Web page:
#8: Elia Kazan / Marlon Brando

Kazan was known for introducing a lot of young talent in his time, and one of these notable fresh faces was Marlon Brando. Brando was notoriously difficult at the best of times; but that’s what makes this pairing so legendary: Kazan was one of the few directors who could adjust to the actor’s moods in order to extract some of the best performances of his life in films like “On the Waterfront” and “A Streetcar Named Desire.”

#7: Werner Herzog / Klaus Kinski

Even more difficult to work with than Brando was Klaus Kinski. In fact, he was such a hothead; he allegedly pulled a gun on Herzog while filming “Aguirre.” But thankfully, it didn’t go further than that. Intense, obsessive and – at times – bordering on the psychotic, Kinski was the perfect block of clay from which Herzog could sculpt performances of perfectly calculated passion in movies like “Fitzcarraldo.”

#6: Mel Brooks / Gene Wilder

While both of these comedic legends are rumored to be difficult working partners, they struck gold together with their hilarious comedy classics like “Blazing Saddles” and “Young Frankenstein.” Infamously, the pair engaged in screaming matches, only to reconcile minutes later and come to a mutual understanding. What makes this matchup so legendary is their ability to come together to create truly funny movies that everyone can understand and enjoy.

#5: Akira Kurosawa / Toshiro Mifune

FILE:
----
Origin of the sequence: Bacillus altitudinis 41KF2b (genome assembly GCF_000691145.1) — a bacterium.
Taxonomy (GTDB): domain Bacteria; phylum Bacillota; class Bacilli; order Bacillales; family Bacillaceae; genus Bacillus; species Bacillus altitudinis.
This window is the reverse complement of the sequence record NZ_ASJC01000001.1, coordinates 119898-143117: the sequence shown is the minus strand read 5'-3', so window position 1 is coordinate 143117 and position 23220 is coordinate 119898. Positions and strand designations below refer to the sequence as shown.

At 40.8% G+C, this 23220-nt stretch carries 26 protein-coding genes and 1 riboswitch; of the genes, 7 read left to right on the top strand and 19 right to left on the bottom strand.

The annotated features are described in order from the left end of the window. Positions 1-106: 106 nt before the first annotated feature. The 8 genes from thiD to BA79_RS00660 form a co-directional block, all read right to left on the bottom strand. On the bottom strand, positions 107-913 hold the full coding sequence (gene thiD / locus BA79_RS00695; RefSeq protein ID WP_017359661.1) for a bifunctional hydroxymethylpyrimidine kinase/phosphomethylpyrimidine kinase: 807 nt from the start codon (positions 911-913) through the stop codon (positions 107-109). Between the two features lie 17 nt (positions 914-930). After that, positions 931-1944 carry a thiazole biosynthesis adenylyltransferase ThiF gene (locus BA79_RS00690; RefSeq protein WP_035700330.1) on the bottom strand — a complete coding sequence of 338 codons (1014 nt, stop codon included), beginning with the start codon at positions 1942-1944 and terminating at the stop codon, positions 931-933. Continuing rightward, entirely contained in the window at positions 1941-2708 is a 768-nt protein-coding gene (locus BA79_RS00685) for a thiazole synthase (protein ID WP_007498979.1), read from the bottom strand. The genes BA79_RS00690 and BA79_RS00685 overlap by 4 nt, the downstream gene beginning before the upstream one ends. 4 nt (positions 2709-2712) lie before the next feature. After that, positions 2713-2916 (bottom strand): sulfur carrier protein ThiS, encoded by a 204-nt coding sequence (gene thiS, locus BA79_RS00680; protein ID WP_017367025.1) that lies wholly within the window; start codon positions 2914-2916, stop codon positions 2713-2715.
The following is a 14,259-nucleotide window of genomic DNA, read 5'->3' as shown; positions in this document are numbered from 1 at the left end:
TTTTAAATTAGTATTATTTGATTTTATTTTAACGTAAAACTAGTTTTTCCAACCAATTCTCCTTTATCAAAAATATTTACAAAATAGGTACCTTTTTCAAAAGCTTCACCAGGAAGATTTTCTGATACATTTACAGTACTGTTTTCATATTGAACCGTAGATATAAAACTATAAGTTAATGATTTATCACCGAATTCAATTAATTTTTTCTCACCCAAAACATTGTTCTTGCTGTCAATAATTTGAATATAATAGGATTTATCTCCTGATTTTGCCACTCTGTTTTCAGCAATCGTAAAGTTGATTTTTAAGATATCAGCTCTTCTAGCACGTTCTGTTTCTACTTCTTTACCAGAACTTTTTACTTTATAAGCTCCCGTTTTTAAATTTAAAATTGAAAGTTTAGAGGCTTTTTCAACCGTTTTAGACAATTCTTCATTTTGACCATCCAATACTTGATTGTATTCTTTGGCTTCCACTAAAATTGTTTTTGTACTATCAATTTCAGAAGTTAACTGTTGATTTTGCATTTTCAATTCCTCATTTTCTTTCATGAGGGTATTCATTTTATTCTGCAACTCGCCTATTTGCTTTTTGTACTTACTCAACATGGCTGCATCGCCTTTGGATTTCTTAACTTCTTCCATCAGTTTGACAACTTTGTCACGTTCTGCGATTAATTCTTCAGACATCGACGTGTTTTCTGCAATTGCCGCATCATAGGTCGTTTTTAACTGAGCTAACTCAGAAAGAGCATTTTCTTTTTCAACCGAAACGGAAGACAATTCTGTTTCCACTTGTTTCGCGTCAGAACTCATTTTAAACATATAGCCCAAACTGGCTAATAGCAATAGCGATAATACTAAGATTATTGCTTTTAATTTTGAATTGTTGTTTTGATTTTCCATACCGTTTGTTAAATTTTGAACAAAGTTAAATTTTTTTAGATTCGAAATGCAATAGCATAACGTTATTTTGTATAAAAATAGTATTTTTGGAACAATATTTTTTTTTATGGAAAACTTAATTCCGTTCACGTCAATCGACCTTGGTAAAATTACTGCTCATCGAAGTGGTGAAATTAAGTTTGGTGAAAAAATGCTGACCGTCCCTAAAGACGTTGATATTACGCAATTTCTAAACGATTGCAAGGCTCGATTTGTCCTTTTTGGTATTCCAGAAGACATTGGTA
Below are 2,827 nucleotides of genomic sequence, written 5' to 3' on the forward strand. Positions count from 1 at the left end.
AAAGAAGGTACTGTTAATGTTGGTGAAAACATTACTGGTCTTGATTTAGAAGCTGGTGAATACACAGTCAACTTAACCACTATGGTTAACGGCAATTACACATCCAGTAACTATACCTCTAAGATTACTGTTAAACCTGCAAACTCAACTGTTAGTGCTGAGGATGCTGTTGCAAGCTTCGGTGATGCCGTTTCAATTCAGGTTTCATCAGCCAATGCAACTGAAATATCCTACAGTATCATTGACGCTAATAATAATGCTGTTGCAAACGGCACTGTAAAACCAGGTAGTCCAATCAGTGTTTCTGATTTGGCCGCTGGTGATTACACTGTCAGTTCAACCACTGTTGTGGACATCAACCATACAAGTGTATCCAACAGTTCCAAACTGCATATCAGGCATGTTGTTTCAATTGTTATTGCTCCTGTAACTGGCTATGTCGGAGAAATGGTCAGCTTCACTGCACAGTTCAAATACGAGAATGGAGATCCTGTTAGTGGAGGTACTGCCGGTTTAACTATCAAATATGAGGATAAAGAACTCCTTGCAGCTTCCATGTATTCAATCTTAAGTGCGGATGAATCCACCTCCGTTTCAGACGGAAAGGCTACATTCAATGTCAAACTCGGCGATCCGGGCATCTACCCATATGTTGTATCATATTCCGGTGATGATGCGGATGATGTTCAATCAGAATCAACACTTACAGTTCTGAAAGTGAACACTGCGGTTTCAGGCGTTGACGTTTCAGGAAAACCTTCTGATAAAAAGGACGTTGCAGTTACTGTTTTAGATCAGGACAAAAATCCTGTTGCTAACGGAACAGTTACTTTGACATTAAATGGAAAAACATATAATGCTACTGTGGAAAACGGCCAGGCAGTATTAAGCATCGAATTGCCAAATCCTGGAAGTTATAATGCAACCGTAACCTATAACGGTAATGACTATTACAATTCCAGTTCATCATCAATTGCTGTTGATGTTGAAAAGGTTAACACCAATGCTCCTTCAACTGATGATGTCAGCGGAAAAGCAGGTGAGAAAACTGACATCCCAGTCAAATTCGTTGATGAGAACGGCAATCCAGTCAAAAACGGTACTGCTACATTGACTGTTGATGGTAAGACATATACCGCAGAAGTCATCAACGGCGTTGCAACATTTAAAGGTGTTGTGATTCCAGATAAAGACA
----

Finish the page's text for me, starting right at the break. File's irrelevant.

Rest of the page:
Renowned as the fathers of samurai cinema, this partnership endures thanks to classics like “Yojimbo” and “Seven Samurai.” Though both worked independently, Kurosawa and Mifune were at their best as a pair. Kurosawa’s meticulously created films are known for their complex Shakespearean storylines, with some samurai swashbuckling thrown in for good measure. Throw Toshiro Mifune’s exaggerated facial and vocal performances to the mix and you have yourself three-hours’-worth of period epicness.

#4: Alfred Hitchcock / Jimmy Stewart

When the British master of suspense meets a mainstay of American cinema, the result is highly-strung and emotionally involving character pieces that revived both men’s careers. Hitchcock films are always grounds for some tenseness or a good scare. But, when you add Stewart to the equation, you get a movie about a man at the mercy of events; unsure what will come next but eager to take charge.